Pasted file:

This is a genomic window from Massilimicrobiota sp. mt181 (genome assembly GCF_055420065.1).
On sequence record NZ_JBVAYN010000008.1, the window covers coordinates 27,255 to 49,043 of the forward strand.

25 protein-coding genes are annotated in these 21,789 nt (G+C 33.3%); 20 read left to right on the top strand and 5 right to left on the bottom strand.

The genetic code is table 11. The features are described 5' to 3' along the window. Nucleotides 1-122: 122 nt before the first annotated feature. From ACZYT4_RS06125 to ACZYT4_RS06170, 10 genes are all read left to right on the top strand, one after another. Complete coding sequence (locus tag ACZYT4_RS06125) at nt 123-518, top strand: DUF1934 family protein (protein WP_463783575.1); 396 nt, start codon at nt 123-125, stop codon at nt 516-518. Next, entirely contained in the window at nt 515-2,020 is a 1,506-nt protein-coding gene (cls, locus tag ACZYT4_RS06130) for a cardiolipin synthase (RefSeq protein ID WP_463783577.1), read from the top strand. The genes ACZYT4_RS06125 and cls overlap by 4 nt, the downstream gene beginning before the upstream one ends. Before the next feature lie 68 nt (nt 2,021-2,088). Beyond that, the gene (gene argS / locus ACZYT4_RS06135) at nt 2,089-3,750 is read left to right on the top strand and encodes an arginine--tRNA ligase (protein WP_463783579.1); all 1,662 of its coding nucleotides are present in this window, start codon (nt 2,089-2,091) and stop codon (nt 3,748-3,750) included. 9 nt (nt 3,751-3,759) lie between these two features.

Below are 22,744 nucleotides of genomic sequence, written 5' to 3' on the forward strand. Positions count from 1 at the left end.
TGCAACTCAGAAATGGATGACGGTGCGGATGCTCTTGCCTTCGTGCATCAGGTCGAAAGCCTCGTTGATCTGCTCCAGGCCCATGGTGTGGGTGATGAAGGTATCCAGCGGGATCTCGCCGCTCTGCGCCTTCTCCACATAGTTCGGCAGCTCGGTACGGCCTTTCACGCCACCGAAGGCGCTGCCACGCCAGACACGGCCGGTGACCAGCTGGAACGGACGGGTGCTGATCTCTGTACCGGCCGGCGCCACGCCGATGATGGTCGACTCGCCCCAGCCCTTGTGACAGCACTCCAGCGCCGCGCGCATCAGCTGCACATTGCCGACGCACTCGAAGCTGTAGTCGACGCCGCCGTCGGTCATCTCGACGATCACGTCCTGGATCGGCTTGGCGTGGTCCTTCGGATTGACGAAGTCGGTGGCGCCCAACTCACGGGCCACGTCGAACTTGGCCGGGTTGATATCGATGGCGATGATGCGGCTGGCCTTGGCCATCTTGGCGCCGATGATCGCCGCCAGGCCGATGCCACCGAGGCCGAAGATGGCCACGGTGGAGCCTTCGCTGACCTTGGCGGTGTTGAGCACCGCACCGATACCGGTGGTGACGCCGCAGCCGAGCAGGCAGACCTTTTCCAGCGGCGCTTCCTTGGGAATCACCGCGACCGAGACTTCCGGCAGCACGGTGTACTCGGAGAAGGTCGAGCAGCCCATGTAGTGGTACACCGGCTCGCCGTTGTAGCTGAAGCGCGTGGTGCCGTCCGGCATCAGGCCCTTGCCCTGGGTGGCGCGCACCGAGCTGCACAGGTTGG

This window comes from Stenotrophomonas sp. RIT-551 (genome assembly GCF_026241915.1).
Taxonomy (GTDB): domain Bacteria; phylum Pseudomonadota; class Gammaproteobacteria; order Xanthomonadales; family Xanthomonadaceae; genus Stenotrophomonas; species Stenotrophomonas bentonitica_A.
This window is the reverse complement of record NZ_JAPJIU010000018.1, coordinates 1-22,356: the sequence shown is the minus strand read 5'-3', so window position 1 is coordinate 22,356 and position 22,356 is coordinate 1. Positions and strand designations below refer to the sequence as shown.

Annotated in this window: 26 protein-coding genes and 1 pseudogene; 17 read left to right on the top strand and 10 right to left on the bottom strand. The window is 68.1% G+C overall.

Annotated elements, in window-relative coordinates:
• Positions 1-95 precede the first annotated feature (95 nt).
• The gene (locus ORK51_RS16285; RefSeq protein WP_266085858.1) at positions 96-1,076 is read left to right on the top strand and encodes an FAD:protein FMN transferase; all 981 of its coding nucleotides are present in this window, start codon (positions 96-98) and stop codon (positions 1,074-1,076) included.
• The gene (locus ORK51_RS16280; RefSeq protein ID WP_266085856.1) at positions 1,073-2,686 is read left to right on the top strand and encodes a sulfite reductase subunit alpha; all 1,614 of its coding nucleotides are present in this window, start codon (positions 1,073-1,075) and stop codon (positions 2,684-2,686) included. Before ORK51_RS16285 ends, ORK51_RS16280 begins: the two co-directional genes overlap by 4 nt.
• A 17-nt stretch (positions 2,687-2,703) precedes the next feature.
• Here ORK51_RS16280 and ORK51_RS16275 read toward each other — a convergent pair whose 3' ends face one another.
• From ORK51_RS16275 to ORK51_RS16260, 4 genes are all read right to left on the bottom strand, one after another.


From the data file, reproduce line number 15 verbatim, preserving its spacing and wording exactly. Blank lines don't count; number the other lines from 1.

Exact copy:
• A 17-nt stretch (positions 2,687-2,703) precedes the next feature.